But, I could tell by the half-crazy look in his eye that he was serious – we were going to run 20 minutes 3 times. He didn’t seem to be asking me either. I was hesitant, to say the least, as we walked to the park. I had only run the 19 minute intervals twice because I took some time to let my sore hip rest, but he had run it 3 times. I didn’t protest too much – just the requisite amount when your spouse tells you to do something you don’t want to do, but knows you will do it anyway. Haven’t we all been there? It’s just enough protesting so that they know you are not pleased about doing it and so you can use it for something in the future when you want to do something and they don’t.

It seemed the weather gods were on my side, though, when we got to the park. It was not breezy and the humidity had eeked up to previous early August temperatures when I had bemoaned the fact that it was too hot to run. And then, a small breeze started and it seemed my husband’s wish came true.

photo courtesy of pixabay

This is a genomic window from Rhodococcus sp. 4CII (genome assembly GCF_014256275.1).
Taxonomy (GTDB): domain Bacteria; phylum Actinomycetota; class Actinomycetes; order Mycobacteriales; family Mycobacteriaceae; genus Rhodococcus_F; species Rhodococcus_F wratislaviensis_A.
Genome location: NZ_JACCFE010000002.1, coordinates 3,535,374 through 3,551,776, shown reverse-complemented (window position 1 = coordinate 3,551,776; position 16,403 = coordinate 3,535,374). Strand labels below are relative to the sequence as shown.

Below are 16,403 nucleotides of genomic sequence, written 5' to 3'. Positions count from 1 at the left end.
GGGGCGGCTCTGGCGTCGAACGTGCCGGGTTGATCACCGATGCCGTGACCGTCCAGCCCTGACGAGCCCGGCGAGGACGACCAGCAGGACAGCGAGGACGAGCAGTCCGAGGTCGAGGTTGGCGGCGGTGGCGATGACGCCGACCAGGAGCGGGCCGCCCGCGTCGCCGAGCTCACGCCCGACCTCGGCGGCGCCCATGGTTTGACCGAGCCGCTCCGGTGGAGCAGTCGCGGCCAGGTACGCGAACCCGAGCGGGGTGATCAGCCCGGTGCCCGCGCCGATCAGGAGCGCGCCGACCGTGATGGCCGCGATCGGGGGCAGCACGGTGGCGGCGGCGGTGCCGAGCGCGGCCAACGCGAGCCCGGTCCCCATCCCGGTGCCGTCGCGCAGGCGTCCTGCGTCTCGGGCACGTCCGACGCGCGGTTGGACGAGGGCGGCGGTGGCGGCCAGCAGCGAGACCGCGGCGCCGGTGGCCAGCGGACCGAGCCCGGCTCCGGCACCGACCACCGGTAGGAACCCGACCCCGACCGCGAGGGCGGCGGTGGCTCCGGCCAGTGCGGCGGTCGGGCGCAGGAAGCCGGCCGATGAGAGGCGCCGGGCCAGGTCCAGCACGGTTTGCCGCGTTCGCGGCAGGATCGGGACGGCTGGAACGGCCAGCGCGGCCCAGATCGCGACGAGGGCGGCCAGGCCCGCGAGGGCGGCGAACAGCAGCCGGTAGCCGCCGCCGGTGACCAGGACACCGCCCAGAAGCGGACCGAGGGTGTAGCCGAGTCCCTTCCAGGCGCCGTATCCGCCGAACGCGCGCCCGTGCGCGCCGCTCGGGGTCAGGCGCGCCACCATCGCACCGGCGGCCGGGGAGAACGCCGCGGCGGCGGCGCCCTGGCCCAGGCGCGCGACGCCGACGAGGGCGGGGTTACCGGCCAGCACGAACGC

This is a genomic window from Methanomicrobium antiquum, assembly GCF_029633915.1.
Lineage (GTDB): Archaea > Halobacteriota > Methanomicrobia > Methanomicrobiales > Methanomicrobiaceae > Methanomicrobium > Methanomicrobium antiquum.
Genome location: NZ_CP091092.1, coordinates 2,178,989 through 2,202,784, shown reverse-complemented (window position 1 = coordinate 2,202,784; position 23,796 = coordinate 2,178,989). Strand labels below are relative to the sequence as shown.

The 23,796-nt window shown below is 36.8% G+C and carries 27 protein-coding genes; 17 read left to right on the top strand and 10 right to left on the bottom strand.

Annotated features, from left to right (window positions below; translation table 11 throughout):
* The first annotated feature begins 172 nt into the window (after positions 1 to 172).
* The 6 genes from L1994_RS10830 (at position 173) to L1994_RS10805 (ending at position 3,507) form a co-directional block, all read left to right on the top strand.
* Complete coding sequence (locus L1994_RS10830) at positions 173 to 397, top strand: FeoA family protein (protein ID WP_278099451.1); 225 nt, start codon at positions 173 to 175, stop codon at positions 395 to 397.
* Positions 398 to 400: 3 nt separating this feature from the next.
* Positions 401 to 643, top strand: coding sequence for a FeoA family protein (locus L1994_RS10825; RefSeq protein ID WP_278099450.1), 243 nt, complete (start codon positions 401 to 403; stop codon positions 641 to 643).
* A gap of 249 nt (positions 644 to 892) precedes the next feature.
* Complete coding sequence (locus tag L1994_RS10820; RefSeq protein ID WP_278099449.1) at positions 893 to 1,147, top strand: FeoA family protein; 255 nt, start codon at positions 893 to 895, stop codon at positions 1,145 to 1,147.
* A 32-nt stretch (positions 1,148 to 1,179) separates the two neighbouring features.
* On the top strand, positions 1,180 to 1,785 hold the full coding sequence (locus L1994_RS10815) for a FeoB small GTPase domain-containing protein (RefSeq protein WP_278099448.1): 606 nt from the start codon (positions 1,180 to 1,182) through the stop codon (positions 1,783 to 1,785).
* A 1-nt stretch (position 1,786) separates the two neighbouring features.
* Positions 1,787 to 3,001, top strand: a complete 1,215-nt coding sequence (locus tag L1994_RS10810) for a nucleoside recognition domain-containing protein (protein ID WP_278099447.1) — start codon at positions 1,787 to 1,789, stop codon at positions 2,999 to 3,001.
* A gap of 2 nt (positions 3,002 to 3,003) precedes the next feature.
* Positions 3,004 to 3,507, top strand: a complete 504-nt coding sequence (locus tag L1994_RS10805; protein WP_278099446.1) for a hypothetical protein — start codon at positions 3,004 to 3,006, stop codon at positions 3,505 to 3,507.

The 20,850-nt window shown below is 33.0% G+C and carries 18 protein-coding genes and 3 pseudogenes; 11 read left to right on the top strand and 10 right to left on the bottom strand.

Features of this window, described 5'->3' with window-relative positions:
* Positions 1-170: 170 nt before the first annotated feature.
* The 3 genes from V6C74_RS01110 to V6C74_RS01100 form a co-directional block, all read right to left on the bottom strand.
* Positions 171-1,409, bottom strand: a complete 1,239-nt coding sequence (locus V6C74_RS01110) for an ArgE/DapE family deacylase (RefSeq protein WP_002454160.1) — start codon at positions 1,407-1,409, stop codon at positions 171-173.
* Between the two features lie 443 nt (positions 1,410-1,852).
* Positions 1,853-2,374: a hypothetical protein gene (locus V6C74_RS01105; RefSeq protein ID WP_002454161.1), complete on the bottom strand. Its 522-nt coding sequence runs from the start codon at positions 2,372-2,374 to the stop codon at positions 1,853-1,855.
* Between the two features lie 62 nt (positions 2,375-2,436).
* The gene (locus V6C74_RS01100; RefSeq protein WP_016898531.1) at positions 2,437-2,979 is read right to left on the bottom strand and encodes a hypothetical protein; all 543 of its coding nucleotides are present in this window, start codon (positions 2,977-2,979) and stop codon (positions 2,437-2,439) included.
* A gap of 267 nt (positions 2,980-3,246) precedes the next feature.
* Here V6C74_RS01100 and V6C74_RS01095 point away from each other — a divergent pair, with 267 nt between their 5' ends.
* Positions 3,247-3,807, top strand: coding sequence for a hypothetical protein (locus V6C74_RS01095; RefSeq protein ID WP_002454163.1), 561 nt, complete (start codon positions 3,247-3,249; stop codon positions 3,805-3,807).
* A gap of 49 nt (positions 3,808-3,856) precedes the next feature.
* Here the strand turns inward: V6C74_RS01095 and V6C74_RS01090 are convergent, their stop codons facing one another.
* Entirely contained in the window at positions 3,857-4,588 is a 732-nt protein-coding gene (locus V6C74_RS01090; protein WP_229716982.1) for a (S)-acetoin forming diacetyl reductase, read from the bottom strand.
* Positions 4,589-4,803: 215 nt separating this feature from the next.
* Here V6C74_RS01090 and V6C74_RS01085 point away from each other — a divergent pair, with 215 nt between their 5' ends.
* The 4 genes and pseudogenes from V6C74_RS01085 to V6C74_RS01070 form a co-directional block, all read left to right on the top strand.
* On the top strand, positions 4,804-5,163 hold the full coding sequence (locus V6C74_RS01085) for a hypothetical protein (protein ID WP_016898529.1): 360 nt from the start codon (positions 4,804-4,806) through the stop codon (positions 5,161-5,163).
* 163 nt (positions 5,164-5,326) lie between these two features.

photo courtesy of pixabay

The first interval of 20 minutes was really good. It always amazes me how much further we run by just adding an extra minute to running. We ran the entire length of the park this time. We still took a 3-minute walking break and then started up again, but this time instead of running near where people barbeque and the sidewalk is a haze of smoke and the all too delicious smells of people’s dinner cooking we took a turn to run along a very long wave breaker that has just been built with a sidewalk on top. It is quite big and extends quite a distance into the sea. I think it took 5 minutes to run the whole thing. I’m so glad we chose to run there because the wind was glorious and despite having to make our presence known to some fishermen who were casting their lines – one of my irrational fears is losing an eye to a fishhook by a fisherman that doesn’t see I’m behind him – it was awesome!

photo courtesy of pixabay
photo courtesy of pixabay

We finished the second and third intervals without any problems and I didn’t even slow down at the end, which is typical on a new interval run. I was really pleased with myself. But, perhaps, my excellent performance sealed my fate.